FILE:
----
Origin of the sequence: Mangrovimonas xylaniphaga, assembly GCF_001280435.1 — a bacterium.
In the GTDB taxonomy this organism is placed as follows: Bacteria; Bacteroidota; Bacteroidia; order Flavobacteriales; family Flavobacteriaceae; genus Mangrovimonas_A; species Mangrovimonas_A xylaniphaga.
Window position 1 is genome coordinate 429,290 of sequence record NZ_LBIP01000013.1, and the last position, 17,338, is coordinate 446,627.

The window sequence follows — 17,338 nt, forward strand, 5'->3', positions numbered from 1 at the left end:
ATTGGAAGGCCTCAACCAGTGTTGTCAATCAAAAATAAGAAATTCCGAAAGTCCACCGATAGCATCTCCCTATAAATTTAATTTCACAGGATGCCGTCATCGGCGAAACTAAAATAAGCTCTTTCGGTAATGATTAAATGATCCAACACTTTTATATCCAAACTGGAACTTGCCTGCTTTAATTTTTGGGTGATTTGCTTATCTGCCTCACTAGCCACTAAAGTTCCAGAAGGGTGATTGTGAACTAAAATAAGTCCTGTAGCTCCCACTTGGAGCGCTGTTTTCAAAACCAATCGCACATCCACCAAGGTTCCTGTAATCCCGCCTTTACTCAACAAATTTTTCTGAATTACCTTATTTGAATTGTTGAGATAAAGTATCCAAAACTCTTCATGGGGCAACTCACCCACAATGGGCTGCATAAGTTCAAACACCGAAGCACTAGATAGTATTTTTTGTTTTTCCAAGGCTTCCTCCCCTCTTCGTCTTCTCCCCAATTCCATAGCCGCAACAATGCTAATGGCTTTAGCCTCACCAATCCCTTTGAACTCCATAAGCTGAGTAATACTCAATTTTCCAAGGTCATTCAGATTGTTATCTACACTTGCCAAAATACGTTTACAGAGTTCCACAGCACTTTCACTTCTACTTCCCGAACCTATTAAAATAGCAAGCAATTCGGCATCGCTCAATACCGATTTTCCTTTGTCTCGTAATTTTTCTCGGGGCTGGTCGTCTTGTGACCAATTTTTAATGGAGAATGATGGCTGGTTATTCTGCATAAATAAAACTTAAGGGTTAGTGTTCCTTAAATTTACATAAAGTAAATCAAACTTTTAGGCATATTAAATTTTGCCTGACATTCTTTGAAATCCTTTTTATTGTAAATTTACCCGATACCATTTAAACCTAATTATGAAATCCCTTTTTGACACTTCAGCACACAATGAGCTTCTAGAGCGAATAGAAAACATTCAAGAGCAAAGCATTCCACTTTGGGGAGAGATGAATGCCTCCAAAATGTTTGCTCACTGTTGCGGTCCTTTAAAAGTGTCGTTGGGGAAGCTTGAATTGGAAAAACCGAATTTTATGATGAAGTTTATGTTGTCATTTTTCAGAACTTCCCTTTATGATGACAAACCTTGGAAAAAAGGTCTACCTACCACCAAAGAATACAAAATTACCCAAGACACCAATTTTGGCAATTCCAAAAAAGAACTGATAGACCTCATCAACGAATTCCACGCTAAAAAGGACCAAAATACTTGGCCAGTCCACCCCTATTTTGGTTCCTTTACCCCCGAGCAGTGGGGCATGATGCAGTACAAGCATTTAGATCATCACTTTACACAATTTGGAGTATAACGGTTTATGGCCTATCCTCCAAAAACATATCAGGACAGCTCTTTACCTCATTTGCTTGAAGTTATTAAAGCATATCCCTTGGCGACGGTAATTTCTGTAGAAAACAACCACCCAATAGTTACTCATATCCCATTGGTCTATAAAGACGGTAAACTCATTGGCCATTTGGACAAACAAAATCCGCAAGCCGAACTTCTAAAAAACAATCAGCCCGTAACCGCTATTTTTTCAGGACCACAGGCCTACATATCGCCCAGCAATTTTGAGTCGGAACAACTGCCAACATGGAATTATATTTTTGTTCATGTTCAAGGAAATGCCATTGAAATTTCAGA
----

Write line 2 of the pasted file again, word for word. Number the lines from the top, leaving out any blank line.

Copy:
In the GTDB taxonomy this organism is placed as follows: Bacteria; Bacteroidota; Bacteroidia; order Flavobacteriales; family Flavobacteriaceae; genus Mangrovimonas_A; species Mangrovimonas_A xylaniphaga.